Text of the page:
Programming Languages

Functional Programming with Effects

This is a MSc-level seminar but we also welcome interested BSc students.

Purely functional programs don’t allow side-effects like reading or writing from the console (or network), mutable state, or exceptions. How then can those languages be used to solve real world problems?

In this seminar, we will cover various techniques to structure and program with effectful functional programs. Participants will learn the foundations of computational effects like monads, arrows, and applicatives. Explicitly structuring programs with computational effects opens up the possibility for equational reasoning. Participants will learn how to instantiate those general concepts for particular use cases like parsing or functional reactive programming.

Entry in the Campus system: Link

Registration Closed

The registration for the seminar is now closed. We will meet weekly on Thursdays, 16:00-17:45, C215 Sand.

First Meeting

We will have our first meeting on Monday April 15 at 17:00 in room A302 (Sand).

The slides of the first meeting.

Course Requirements

There are no formal requirements. However, having attended some of the following lectures greatly helps to understand the papers more easily:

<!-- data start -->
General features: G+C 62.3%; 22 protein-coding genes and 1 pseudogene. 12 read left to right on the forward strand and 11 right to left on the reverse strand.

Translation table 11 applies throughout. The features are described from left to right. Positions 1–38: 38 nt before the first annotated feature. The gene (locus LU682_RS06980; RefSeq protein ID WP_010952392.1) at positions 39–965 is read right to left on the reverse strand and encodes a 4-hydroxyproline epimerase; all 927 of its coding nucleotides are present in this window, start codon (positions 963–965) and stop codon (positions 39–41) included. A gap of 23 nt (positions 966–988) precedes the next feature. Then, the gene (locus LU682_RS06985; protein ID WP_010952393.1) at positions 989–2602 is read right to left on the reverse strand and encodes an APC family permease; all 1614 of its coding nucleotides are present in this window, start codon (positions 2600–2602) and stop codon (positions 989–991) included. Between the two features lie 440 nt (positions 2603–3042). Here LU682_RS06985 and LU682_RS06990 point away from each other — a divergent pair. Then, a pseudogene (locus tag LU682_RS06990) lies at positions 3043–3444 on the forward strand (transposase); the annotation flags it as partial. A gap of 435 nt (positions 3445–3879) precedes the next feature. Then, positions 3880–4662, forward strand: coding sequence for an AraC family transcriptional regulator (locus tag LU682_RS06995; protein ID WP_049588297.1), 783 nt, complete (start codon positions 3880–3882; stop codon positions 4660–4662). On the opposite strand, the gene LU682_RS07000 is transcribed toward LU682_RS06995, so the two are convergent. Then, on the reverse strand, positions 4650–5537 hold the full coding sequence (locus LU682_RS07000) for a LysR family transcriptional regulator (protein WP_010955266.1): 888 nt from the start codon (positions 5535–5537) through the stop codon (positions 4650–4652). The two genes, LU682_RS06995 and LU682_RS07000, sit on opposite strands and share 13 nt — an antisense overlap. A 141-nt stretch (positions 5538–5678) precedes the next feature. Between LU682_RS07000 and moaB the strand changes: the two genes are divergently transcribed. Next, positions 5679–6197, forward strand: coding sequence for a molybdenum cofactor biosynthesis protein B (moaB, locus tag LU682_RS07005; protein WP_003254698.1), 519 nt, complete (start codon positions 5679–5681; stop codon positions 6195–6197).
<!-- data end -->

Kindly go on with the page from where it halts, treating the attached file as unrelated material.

Most of the papers use the programming language Haskell or similar functional programming languages. It is thus also very helpful to have some prior exposition to functional programming (and to Haskell) as provided by the lecture Functional Programming (by the group of Torsten Grust).


Jonathan Brachthäuser
Jonathan Brachthäuser
(Office: Room B213, Sand 13)

Seminar Structure

This seminar will be conducted as a paper reading group with weekly meetings.

Each week one of the students is the discussion leader, who familiarizes herself/himself with the paper’s content in greater depth. The other participants should also read the paper, prepare questions, and send them to the discussion leader.

During the session, the discussion leader will summarize the main points of each section, be ready to answer the other participants’ questions, keep the discussion on track, and point out additional insights gained by her/his in-depth preparation.

At the end of the semester, each participant will write a term paper on the topic she/he prepared as discussion leader. It is also possible to accompany this with some artefact, e.g. a mini software project, that showcases practical applications discussed in the term paper.

Other Informations

Discussion Language: English or German (depending on participants)
Paper Language: English
Credits: 3 LP (new PO), 4 LP (old PO)
Weekly meetings: To be determined
Kick-off meeting: To be determined

Information on Reading Papers

In preparation for the seminar, we highly recommend to read the following short papers:


The following is a preliminary list of papers you can choose from. Note that you need to be in the university network (or VPN) to access some of the papers as PDF. If you can’t find the PDFs you can also try searching on Google-Scholar.

Tentative Schedule